When consuming wholefoods you’ll hopefully be covering these bases but it will only benefit to add fruits and berries into your diet just to ensure you are consuming the optimal level of nutrients. 

Berries much like honey are an excellent addition to your oat or homemade shakes in order to add natural flavoring in place of artificial sweeteners.

Berries have trace amounts when it comes to macronutrients so I won’t list them below however it’s worth knowing that they are powerhouses when it comes to vitamins and micronutrients!

14. Vegetables

Vegetables are high in fiber and therefore sit in your stomach for a long time as they are hard to break down and digest, this leads to feeling fuller for longer which is far from ideal on a bulk. 

For the same reasons just outlined with berries you should still be including them in your diet for the micronutrient benefit that you will receive from them. Leafy green veg like spinach and kale are considered to be two of the best power foods a human can consume due to the nutrient density. 

For this reason you shouldn’t be skipping your greens in fear of feeling full as you’ll be full on a bulk regardless!

You’ll notice that the nutritional rating for carbs is nil, this is because the dietary fiber is so high that your body uses that energy just to break it down however vegetables are considered to be a carb source in terms of categorizing

Typical nutritional information for vegetables is:

Per cup raw spinach

Calories – 7kcal
Protein – 0.8g
Carbohydrate – 0g 
Fat – 0g

** Data pulled from medicalnewstoday

15. Bagels

The only form of ‘bread’ that I’d recommend to a hardgainer on a bulk is in the form of bagels and that is simply because they offer a better nutrient profile than standard bread.

Typical nutritional information for bagels is:

Per 105g medium bagel

Calories – 289kcal

Protein – 11g
Carbohydrate – 56g 
Fat – 2g

** Data pulled from healthline

Best Bulking Food for Hardgainers – Fats

Fats are often a neglected part of the bulking process however they are essential for providing hormonal balance. Many of the natural muscle building processes are controlled by hormonal responses. 

Testosterone is one of the active hormones that contributes to muscle growth. With this in mind it’s important to consume adequate fats on your bulk just to control hormonal balance whilst training heavy. 

For a hardgainer it’s also important to note that 1g of fat will have 9 calories, protein and carbohydrates in comparison only have 4 calories per 1g and therefore foods high in fat are great for bulking, especially if consuming a lot of calories is something that you struggle with.

16. Coconut & Olive Oil

Cooking in oils and adding them to your food is a great way to up the calorie content of a meal without necessarily adding a wholefood source. 

When cooking with oil some of the calories will be burned off in the cooking process so the better route to take is to add the oil straight to the meal once it’s already cooked and this way you will preserve the calories.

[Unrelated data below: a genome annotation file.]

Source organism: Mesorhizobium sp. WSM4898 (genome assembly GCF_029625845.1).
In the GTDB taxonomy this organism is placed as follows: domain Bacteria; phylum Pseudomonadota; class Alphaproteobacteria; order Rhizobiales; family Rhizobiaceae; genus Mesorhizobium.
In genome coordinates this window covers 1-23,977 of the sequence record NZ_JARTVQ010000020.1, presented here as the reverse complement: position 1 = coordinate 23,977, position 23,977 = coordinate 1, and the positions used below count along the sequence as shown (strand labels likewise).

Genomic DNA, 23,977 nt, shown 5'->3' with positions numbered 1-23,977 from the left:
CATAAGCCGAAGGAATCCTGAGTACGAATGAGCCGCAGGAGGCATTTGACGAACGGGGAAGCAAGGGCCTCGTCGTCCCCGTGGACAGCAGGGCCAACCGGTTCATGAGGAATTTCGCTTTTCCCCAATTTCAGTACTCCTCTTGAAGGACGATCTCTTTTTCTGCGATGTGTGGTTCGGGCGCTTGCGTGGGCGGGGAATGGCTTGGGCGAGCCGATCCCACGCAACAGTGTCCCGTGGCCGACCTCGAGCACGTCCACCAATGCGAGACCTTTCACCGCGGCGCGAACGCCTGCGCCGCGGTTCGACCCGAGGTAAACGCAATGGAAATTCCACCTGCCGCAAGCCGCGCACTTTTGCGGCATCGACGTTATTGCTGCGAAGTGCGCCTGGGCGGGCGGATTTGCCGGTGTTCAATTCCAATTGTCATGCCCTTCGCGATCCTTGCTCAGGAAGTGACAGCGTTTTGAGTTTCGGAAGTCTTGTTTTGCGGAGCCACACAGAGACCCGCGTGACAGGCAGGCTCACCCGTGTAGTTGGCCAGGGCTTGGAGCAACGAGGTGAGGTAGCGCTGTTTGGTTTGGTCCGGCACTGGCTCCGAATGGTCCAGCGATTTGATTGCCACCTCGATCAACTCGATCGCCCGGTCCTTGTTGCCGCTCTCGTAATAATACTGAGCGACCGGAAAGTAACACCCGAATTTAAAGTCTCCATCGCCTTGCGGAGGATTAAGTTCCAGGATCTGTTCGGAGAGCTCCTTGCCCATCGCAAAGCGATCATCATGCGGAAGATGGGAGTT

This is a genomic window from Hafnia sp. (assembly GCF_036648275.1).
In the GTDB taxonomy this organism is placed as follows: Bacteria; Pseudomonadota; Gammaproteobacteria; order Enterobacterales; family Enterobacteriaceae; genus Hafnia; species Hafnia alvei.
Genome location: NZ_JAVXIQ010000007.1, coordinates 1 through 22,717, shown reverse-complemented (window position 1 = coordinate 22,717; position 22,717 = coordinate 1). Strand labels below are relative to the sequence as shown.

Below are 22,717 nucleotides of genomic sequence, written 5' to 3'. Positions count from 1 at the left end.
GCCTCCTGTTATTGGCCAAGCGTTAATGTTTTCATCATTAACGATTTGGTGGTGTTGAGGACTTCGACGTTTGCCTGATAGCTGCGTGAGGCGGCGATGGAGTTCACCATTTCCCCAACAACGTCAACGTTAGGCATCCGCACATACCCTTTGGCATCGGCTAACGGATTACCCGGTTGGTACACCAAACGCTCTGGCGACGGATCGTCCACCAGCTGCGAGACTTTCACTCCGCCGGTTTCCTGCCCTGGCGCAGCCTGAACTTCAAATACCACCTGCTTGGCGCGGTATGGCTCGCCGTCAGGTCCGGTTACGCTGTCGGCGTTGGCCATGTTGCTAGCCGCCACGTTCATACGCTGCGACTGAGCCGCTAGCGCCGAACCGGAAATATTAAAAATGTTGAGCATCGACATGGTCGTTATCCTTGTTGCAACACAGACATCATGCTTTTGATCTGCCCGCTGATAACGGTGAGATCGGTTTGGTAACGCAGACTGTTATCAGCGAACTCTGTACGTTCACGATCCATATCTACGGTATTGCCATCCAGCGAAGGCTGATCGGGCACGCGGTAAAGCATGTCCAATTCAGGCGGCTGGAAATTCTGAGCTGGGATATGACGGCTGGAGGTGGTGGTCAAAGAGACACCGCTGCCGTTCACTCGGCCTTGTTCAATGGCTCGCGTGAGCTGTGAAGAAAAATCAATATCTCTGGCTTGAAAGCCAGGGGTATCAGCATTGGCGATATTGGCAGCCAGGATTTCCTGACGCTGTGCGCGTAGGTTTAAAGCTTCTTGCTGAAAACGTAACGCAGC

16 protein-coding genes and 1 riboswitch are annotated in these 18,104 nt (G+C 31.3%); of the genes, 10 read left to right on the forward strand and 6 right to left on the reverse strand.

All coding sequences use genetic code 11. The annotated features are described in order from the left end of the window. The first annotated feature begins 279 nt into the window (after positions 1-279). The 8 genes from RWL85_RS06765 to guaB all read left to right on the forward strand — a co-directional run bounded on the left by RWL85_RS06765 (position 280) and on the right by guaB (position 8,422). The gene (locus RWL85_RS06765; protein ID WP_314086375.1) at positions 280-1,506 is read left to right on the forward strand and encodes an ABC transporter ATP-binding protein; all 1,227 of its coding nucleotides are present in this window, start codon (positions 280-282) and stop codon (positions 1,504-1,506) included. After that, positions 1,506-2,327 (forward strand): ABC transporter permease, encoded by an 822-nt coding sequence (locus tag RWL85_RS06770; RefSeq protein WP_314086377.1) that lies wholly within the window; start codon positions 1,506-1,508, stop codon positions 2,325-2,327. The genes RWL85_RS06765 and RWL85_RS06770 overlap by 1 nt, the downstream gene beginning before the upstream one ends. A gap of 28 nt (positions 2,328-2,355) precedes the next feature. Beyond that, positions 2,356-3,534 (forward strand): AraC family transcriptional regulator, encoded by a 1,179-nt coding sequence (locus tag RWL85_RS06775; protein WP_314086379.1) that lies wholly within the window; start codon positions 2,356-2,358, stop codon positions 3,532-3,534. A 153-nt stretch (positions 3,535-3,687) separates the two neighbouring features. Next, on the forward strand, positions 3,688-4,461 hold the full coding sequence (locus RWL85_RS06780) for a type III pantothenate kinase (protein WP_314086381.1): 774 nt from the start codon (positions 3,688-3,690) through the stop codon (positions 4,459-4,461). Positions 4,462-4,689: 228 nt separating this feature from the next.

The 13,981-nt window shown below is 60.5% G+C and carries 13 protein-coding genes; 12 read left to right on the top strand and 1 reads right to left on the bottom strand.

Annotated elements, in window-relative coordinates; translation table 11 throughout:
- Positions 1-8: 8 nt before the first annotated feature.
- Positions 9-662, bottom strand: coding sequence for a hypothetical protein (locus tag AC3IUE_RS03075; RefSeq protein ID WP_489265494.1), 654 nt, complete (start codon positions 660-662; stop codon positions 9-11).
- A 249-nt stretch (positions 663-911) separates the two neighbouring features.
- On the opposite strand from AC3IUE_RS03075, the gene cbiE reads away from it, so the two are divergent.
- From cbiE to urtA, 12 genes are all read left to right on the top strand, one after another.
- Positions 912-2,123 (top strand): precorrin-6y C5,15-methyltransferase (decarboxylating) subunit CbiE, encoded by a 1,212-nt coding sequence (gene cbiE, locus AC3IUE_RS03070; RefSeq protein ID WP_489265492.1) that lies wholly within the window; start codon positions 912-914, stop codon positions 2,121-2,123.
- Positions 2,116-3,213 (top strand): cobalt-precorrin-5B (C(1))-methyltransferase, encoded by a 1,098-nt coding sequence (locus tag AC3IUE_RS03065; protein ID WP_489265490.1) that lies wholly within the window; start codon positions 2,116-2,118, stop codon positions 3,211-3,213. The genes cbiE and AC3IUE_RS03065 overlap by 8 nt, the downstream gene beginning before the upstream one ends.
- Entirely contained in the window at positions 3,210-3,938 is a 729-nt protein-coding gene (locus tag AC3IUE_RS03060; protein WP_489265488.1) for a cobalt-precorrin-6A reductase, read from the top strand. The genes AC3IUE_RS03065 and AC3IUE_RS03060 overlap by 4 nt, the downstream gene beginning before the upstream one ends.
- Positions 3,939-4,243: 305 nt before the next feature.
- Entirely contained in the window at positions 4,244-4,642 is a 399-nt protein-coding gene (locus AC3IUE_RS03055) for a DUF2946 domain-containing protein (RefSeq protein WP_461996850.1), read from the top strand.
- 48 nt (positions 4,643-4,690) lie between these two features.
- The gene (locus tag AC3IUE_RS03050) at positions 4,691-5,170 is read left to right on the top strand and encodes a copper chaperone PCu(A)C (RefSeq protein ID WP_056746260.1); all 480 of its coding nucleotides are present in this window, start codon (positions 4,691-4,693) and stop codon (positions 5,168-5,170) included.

Typical nutritional information for oils is:

Per tablespoon of olive oil

Calories – 119kcal
Protein – 0g
Carbohydrate – 0g
Fat – 13.5g

** Data pulled from everydayhealth

17. Nut Butters

I’ve mentioned that nuts are a great snack however when you want to add a fat source to a meal then nut butters are much more versatile. 

These can be added to shakes, oats or on a bagel and when compared with nuts, a nut butter comes in much cheaper. 

Typical nutritional information for nut butter is:

Per 32g peanut butter

Calories – 190kcal
Protein – 7g
Carbohydrate – 8g
Fat – 16g

** Data pulled from verywellfit

18. Avocado

Avocados have burst into popularity in recent years, particularly with the shift towards vegetarian and vegan based diets (whether or not this is a fad is yet to be seen).

Despite the sudden increase in popularity, avocados have always been an excellent source of natural fats within a diet. 

Typical nutritional information for avocados is:

Per 50g

Calories – 80kcal 
Protein – 1g
Carbohydrate – 4g
Fat – 8g

** Data pulled from californiaavocado

19. Dairy (Milk, Cheese, Cream)

Dairy, much like some other food choices on this list, is actually balanced in terms of macronutrients; however when looking for fat rich foods on a bulk there are certain dairy products that satisfy this need. 

Cream for example is a high fat dairy option that is also easy to add to your morning coffee to even up the calories there (bulking hack 101). 

Dairy is also obviously a very versatile option depending on what your preference is and is a great source of calcium as well.

Typical nutritional information for dairy products is:

Per 240ml whole milk

Calories – 149kcal
Protein – 7.7g
Carbohydrate – 11.7g
Fat – 8g

** Data pulled from healthline